A debut book explores God’s process of choosing people to participate in his plan.
Van Rensburg examines a subject that is not often covered in depth either by scholars or popular religion writers—the concept of being chosen. Men and women are chosen throughout Christian Scriptures for various roles and tasks, and few believers would dispute that God continues to select people for particular purposes today; nevertheless, the idea is not often discussed from a wide-ranging perspective. In taking on the notion of chosenness, Van Rensburg opens an important conversation. The author uses the story of Mary, mother of Jesus, as a framework for his approach. This is appropriate since no one personifies the idea of chosenness by God more than she. Van Rensburg labors to assist the reader in understanding what it means to be selected by God—to be the recipient of his favor—and how to react and follow through on that honor. The author’s concept is not limited in scope (such as “chosen for ordained ministry,” for example); instead, he makes it clear that God can and does use a wide variety of believers in impressively diverse ways. The author admirably assists believers in understanding the paradox between receiving God’s favor and nevertheless living an unsettled, if not turbulent, life. He helpfully notes throughout that being chosen does not automatically mean that a person will be liked, followed, or believed; nor will that individual necessarily obtain prosperity or evade troubles (a good reminder in this age of the Prosperity Gospel). The author’s greatest flaw remains his often forced use of language. Two early examples suffice: “A gaping fragility was unlocked in the antagonist’s demeanour,” and the idea that Mary might have actually thought to herself: “What if being highly favoured does not fit my presupposed framework of favour?...What if my expectations are misaligned?” Such vocabulary snowballs show up repeatedly in the book.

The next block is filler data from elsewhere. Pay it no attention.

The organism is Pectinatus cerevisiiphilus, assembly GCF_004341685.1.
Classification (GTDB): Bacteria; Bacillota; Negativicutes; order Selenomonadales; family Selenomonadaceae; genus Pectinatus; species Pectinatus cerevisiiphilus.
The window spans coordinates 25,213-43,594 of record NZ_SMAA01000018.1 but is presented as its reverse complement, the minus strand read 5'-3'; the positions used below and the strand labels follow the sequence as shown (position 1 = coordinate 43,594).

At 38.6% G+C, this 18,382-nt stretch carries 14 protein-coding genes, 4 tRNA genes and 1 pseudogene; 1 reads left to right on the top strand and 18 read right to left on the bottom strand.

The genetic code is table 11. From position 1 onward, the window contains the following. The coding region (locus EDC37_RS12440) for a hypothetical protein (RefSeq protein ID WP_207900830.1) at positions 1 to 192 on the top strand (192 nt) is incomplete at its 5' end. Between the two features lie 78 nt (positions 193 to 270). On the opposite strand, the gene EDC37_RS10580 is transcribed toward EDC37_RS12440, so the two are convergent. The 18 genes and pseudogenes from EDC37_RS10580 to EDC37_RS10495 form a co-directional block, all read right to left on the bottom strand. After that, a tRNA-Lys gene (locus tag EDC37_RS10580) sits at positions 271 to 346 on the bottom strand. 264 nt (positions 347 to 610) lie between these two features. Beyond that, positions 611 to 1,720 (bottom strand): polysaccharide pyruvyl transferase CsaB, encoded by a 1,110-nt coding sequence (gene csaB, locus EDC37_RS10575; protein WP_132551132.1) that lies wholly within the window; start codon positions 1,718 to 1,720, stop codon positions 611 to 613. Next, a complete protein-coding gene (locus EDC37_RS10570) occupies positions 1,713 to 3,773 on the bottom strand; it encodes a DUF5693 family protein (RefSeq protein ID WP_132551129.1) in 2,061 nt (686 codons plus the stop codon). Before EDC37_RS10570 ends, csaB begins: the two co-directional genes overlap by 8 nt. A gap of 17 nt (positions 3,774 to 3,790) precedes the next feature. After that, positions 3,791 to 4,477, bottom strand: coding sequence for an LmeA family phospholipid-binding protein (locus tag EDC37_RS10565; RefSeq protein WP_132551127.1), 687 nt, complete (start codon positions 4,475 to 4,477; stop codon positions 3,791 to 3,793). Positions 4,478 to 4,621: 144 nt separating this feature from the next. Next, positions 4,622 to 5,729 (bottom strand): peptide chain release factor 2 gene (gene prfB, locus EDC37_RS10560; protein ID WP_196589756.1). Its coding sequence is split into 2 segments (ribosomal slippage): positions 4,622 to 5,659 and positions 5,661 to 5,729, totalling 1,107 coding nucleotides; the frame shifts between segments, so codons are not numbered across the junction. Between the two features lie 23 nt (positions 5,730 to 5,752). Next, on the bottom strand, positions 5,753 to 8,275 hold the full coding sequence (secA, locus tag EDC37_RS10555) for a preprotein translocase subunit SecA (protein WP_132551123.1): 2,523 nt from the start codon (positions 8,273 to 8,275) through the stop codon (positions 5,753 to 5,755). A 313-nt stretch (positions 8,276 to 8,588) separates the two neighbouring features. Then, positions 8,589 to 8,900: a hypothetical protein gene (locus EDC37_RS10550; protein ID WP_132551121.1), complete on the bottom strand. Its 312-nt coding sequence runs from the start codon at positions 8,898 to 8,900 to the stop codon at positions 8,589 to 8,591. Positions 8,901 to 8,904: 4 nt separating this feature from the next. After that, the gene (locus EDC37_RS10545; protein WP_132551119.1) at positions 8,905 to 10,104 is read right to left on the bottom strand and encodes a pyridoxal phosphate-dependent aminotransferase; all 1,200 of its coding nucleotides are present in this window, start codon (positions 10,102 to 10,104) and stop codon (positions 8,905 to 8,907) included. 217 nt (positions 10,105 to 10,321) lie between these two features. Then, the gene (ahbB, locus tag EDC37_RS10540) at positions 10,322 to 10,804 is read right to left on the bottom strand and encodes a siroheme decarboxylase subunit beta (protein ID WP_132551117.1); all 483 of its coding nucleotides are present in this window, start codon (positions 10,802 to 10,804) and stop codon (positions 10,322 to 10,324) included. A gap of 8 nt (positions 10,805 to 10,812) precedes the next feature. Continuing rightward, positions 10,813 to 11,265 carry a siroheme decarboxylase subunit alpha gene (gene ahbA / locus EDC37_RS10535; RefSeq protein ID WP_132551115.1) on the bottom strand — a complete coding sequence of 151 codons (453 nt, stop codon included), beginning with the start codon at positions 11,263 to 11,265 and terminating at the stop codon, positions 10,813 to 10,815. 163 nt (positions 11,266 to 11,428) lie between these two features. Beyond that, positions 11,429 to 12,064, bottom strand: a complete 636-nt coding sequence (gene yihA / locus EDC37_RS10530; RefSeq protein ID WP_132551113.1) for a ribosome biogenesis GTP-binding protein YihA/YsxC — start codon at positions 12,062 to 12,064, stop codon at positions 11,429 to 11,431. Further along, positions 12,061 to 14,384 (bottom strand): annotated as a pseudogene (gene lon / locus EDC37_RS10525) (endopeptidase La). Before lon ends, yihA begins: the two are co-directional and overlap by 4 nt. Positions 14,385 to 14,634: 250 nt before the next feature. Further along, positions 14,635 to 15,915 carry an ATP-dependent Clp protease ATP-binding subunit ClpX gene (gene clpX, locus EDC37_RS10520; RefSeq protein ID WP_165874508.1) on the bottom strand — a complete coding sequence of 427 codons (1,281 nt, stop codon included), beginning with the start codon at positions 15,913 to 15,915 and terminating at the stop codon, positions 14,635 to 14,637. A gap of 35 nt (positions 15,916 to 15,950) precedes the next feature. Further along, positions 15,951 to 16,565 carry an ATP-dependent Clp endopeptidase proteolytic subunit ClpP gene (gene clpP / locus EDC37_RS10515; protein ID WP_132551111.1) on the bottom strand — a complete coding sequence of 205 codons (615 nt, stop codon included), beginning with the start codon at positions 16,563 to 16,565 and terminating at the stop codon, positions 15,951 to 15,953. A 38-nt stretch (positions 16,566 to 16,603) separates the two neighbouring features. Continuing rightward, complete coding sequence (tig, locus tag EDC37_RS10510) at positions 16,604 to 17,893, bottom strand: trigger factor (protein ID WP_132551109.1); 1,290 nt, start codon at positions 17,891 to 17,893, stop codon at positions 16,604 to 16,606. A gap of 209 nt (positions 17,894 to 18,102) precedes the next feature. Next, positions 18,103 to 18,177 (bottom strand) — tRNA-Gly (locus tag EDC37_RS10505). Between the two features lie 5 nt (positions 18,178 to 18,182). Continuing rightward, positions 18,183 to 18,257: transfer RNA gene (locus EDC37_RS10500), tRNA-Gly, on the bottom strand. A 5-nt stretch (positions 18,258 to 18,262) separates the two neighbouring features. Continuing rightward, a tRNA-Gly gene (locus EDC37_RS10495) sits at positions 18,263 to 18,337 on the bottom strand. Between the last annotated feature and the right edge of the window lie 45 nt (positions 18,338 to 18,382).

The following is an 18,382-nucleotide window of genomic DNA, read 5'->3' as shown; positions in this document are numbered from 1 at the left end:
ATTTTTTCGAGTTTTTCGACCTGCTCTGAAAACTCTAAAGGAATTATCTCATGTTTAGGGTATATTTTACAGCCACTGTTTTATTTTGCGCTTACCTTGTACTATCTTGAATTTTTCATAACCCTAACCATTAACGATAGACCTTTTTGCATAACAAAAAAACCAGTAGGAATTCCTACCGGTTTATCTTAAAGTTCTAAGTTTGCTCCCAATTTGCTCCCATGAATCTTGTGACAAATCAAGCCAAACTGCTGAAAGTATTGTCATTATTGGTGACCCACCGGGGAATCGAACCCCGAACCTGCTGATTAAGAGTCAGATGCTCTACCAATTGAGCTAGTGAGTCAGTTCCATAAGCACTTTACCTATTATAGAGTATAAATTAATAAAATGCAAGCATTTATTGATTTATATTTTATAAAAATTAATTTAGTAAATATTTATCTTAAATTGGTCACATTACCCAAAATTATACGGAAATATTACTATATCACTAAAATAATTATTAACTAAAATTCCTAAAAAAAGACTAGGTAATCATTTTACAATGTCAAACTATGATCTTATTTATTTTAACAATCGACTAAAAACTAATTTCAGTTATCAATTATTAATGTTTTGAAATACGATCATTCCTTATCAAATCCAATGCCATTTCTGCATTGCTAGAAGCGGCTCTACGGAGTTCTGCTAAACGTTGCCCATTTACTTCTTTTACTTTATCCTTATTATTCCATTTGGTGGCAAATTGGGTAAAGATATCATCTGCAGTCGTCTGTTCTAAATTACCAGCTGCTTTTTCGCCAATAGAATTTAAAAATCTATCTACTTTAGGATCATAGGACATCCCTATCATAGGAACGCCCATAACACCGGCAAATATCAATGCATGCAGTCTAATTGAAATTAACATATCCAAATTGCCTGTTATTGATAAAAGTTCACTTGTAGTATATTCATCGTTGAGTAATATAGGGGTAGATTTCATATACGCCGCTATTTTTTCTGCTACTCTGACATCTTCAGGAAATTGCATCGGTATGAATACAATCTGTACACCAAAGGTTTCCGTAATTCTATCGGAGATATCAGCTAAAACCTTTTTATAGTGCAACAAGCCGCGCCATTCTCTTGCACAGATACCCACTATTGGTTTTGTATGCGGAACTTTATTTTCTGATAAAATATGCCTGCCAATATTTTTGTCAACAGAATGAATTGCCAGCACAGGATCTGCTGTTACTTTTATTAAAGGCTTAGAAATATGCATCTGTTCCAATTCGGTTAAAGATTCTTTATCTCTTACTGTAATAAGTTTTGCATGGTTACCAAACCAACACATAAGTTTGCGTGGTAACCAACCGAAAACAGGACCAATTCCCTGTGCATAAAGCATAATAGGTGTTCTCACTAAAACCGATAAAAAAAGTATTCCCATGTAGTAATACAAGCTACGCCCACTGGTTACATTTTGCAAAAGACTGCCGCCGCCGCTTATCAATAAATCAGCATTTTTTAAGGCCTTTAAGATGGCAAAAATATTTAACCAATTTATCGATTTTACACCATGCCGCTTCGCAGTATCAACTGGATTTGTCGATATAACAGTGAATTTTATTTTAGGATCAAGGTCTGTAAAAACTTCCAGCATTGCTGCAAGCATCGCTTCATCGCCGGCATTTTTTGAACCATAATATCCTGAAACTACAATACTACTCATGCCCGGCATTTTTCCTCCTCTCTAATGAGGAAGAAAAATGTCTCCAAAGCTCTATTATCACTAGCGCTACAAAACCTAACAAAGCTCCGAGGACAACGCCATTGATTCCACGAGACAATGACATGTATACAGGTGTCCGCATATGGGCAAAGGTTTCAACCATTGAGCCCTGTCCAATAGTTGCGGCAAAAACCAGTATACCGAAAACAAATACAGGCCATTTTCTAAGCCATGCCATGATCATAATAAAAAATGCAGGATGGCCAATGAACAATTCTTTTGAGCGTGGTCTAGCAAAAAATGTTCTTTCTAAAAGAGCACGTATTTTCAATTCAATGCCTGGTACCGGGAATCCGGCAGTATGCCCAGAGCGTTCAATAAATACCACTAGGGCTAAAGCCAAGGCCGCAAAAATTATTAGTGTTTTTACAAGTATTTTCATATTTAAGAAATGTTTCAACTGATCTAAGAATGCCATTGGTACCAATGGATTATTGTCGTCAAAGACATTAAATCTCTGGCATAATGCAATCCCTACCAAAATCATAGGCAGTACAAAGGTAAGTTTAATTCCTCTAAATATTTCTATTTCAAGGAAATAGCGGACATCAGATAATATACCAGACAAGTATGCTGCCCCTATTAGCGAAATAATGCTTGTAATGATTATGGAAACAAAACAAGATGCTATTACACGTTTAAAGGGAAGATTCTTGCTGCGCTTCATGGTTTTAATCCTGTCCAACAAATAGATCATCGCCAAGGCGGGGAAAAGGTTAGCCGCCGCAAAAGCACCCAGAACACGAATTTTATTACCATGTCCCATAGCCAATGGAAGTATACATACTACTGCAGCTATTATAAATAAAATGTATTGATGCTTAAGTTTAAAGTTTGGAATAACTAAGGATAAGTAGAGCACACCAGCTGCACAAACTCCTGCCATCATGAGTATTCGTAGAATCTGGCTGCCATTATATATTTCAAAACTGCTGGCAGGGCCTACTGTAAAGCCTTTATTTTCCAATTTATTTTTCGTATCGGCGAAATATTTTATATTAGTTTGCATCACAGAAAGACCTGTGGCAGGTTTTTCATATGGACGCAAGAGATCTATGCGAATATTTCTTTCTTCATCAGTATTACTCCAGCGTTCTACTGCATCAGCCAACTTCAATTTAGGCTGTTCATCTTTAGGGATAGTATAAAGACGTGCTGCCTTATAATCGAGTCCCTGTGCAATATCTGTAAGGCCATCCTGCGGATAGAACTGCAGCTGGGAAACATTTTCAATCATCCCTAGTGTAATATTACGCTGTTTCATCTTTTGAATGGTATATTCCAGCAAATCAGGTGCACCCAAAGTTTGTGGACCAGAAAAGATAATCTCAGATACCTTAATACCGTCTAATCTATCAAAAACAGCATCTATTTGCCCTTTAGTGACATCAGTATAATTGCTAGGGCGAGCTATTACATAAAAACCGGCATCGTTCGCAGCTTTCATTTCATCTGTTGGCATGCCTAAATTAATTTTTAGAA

A promising work that focuses on an understudied spiritual topic.